Comedy update

Private Eye at the V&A, the Onion's UK arrival and Atkinson hints at Blackadder 5.

Satire news

Private Eye at 50 exhibition at the V&A

In celebration of 50 years of Private Eye, this free exhibition will look at how the British magazine combines humour with investigative journalism. It will include original artwork of the publication's finest cartoons, from long-running strips to caricatures. Plus, the magazine's editor Ian Hislop has selected 50 of the best front covers, one for every year that the magazine has been published.

At its best Private Eye is bold and scathingly satirical. Take the 4 February 2011 cover on the phone hacking scandal, where "Murdoch answers critics" with his hands clasped: "I overhear what you're saying." Another outstanding cover was that of 22 July 2011. It used the tabloids' conventional style to triumphantly bellow "Gotcha!" over photographs of Rupert Murdoch, James Murdoch and Rebekah Brooks.

The Onion News Network's UK debut

The Onion News Network will have its UK television premiere in November on Sky Arts 1 at 11pm. The mock-news channel was created in 2007 and shown on the Onion's website. Its presenters include Brooke Alvarez (Suzanne Sena) and Tucker Hope Todd (Alan Crain.) The news programme often features personal advice by Alvarez, such as "How to Look Good for the End of the World."

Founded in the late 1980s, the Onion's humour ranges from straight-up satire, such as "Future U.S. History Students: 'It's Pretty Embarrassing How Long You Guys Took To Legalize Gay Marriage'" to more wacky and surreal jokes: "Justin Bieber Found to be Cleverly Disguised 51-Year-Old Paedophile."

One of the Onion's often provocative headlines recently caused a stir on Twitter. It tweeted, "BREAKING: Witnesses reporting screams and gunfire heard inside Capitol building", which was later linked to this story: Congress Takes Group Of Schoolchildren Hostage. It led some followers to believe that it was a real news story, and controversy ensued about whether the Onion had gone too far. Andy Carvin, Senior Strategist of Social Media Desk, who tweeted extensively about the Arab Spring, sounded aggravated. He tweeted: "Wondering if NYers would find it as funny if @TheOnion had made a similar joke about an attack on Wall St and lower Manhattan." By contrast, English comedian and actor Peter Serafinowicz tweeted: "God I love @theonion!"

The Onion's hostage piece clearly had an absurdist tone:

Obama, holding his head in his hands [said] "I know Speaker Boehner personally, and I know that he and his colleagues will not hesitate for a second to kill these poor children if they don't get their way ... Trust me, this Congress will do it".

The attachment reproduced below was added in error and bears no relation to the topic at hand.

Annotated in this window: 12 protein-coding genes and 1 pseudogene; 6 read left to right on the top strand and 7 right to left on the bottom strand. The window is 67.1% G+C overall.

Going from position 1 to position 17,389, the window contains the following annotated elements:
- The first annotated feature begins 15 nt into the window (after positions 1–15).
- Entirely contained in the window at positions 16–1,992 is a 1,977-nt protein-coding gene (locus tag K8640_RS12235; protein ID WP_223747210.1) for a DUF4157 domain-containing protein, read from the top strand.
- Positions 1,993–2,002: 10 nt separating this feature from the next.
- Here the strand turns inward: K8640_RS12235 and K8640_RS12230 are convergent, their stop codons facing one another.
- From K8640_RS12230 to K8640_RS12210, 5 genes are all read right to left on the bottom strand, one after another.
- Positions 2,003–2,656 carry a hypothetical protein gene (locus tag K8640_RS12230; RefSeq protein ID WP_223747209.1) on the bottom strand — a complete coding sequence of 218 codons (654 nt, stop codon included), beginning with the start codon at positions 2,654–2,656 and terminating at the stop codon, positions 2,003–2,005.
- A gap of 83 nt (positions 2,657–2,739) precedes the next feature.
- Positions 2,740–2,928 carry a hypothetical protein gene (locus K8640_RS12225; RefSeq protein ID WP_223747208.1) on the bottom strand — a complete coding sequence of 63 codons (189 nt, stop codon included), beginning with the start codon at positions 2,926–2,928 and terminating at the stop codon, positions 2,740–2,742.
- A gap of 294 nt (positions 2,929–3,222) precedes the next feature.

New television comedy

Rowan Atkinson hints at Blackadder 5

Rowan Atkinson, star of Mr Bean and Not the Nine O'Clock News, has said that there may be a fifth series of Blackadder. With each of its four series set in a different historical context, the sitcom ran between 1983 and 1989. This exciting prospect was raised during Atkinson's chat with ITV's Daybreak about his role in Johnny English Reborn, a spoof spy film.

If the fifth series does happen, it will be interesting to see whether Stephen Fry, Hugh Laurie, Tony Robinson and Miranda Richardson will star again. Atkinson commented: "It would be nice to get them all back together."

Arrested Development back with 4th season

Fans of the Emmy-award winning American sitcom Arrested Development have reason to celebrate; five years since it was last on our screens, its creator Mitchell Hurwitz has announced plans for a new series to precede the film spin-off. The sitcom focuses on the life of the formerly rich Bluth family.The cast includes Jessica Walter, Jason Bateman, Portia de Rossi and Michael Cera. Although the sitcom never achieved especially high ratings, it has a devoted fanbase.

Life's Too Short: Gervais and Merchant's new comedy about a dwarf

Written and directed by Ricky Gervais and Stephen Merchant, Life's Too Short is a fake documentary about the daily life of actor Warwick Davis
(Return Of The Jedi, Harry Potter.) In the new six-part series scheduled to air this autumn, Davis plays a fictional version of himself, a self-absorbed and underhand character in charge of a talent agency called Dwarves For Hire. Davis is always trying to take advantage of others, including his own clients. The show's premise is that Davis takes part in the documentary to raise money to pay his taxes. Check out some clips of Life's Too Short here.

The Bleak Old Shop of Stuff: Robert Webb stars in Dickensian comedy

Gareth Edwards, producer of That Mitchell and Webb Look and Mark Evans, writer of the Radio 4 comedy Bleak Expectations, are creating a four-part comedy set in Victorian London. Robert Webb is leading the cast as Jedrington Secret-Past, a successful seller of eccentricities. His wife Conceptiva will be played by Katherine Parkinson (The IT Crowd.) The Dickensian comedy adventure will screen first in a Christmas special, followed by three episodes due to air in early 2012.